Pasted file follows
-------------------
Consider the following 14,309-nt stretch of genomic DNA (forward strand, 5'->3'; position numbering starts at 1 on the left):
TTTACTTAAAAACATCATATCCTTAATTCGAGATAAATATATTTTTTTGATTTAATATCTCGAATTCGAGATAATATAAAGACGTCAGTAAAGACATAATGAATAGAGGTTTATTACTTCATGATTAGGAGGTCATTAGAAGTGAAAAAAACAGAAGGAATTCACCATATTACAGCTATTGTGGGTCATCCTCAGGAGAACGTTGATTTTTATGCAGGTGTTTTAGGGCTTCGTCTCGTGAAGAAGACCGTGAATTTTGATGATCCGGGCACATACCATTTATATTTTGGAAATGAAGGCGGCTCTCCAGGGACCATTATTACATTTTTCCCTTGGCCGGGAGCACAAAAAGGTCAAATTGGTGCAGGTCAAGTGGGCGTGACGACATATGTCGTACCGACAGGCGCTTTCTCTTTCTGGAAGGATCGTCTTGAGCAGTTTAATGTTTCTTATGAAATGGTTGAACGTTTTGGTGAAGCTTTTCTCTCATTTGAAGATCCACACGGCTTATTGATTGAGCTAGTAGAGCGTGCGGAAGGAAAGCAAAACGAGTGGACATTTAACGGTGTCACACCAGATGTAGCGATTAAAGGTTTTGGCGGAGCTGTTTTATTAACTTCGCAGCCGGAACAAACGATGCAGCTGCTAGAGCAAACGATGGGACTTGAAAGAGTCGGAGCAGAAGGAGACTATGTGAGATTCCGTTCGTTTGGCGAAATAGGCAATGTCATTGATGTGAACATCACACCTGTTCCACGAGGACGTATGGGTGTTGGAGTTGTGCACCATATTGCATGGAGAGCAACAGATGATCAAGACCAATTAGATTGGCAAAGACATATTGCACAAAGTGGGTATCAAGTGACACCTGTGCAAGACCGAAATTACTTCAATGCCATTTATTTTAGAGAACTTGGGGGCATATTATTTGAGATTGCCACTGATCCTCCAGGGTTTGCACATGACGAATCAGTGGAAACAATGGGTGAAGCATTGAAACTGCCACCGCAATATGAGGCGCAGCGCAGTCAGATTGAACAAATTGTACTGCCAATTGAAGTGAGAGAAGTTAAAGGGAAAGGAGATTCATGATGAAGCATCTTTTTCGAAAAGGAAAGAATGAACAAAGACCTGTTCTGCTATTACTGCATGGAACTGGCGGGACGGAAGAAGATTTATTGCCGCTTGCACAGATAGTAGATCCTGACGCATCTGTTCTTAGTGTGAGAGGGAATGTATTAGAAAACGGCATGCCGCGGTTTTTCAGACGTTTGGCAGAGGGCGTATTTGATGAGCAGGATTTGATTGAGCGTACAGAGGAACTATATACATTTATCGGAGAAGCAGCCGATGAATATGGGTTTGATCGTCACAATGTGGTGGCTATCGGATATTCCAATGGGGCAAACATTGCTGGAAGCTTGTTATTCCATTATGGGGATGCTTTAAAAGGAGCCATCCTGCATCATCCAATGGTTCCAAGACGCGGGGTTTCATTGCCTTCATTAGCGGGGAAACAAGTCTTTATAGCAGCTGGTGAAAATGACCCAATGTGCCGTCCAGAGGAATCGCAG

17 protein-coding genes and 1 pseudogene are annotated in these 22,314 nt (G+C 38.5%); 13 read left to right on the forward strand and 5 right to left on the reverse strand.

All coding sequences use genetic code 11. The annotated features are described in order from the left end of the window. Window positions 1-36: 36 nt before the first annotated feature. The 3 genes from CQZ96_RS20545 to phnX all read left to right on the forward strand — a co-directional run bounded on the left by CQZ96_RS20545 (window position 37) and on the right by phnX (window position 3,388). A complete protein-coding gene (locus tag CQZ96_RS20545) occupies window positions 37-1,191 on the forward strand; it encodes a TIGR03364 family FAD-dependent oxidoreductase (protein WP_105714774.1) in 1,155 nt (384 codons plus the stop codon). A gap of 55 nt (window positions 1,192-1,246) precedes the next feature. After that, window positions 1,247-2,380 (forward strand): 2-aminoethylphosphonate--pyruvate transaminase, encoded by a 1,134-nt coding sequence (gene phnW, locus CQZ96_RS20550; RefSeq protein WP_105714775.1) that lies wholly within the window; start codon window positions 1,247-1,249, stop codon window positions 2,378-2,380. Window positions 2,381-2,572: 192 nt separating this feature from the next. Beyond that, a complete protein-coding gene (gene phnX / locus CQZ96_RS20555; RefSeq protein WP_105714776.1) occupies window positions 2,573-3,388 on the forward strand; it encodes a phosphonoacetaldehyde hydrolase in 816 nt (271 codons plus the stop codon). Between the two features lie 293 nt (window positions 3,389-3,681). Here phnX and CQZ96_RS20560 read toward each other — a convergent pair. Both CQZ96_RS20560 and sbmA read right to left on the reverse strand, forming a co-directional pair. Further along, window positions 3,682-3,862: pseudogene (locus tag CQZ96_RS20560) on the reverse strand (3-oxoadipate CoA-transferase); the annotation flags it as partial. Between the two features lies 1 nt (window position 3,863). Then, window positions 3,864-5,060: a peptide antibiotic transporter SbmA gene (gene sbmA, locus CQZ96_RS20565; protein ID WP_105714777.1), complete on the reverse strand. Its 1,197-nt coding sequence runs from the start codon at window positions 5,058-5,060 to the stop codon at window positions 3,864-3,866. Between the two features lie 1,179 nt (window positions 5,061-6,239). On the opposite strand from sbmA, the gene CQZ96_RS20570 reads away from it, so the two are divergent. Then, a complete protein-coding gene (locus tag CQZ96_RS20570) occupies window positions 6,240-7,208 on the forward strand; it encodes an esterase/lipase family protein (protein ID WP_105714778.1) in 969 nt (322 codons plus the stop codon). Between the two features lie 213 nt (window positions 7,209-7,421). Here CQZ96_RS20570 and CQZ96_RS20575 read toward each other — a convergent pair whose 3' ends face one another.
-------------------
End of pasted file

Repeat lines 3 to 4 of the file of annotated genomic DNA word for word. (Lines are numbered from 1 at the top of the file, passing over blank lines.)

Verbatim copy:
17 protein-coding genes and 1 pseudogene are annotated in these 22,314 nt (G+C 38.5%); 13 read left to right on the forward strand and 5 right to left on the reverse strand.

All coding sequences use genetic code 11. The annotated features are described in order from the left end of the window. Window positions 1-36: 36 nt before the first annotated feature. The 3 genes from CQZ96_RS20545 to phnX all read left to right on the forward strand — a co-directional run bounded on the left by CQZ96_RS20545 (window position 37) and on the right by phnX (window position 3,388). A complete protein-coding gene (locus tag CQZ96_RS20545) occupies window positions 37-1,191 on the forward strand; it encodes a TIGR03364 family FAD-dependent oxidoreductase (protein WP_105714774.1) in 1,155 nt (384 codons plus the stop codon). A gap of 55 nt (window positions 1,192-1,246) precedes the next feature. After that, window positions 1,247-2,380 (forward strand): 2-aminoethylphosphonate--pyruvate transaminase, encoded by a 1,134-nt coding sequence (gene phnW, locus CQZ96_RS20550; RefSeq protein WP_105714775.1) that lies wholly within the window; start codon window positions 1,247-1,249, stop codon window positions 2,378-2,380. Window positions 2,381-2,572: 192 nt separating this feature from the next. Beyond that, a complete protein-coding gene (gene phnX / locus CQZ96_RS20555; RefSeq protein WP_105714776.1) occupies window positions 2,573-3,388 on the forward strand; it encodes a phosphonoacetaldehyde hydrolase in 816 nt (271 codons plus the stop codon). Between the two features lie 293 nt (window positions 3,389-3,681). Here phnX and CQZ96_RS20560 read toward each other — a convergent pair. Both CQZ96_RS20560 and sbmA read right to left on the reverse strand, forming a co-directional pair. Further along, window positions 3,682-3,862: pseudogene (locus tag CQZ96_RS20560) on the reverse strand (3-oxoadipate CoA-transferase); the annotation flags it as partial. Between the two features lies 1 nt (window position 3,863). Then, window positions 3,864-5,060: a peptide antibiotic transporter SbmA gene (gene sbmA, locus CQZ96_RS20565; protein ID WP_105714777.1), complete on the reverse strand. Its 1,197-nt coding sequence runs from the start codon at window positions 5,058-5,060 to the stop codon at window positions 3,864-3,866. Between the two features lie 1,179 nt (window positions 5,061-6,239). On the opposite strand from sbmA, the gene CQZ96_RS20570 reads away from it, so the two are divergent. Then, a complete protein-coding gene (locus tag CQZ96_RS20570) occupies window positions 6,240-7,208 on the forward strand; it encodes an esterase/lipase family protein (protein ID WP_105714778.1) in 969 nt (322 codons plus the stop codon). Between the two features lie 213 nt (window positions 7,209-7,421). Here CQZ96_RS20570 and CQZ96_RS20575 read toward each other — a convergent pair whose 3' ends face one another.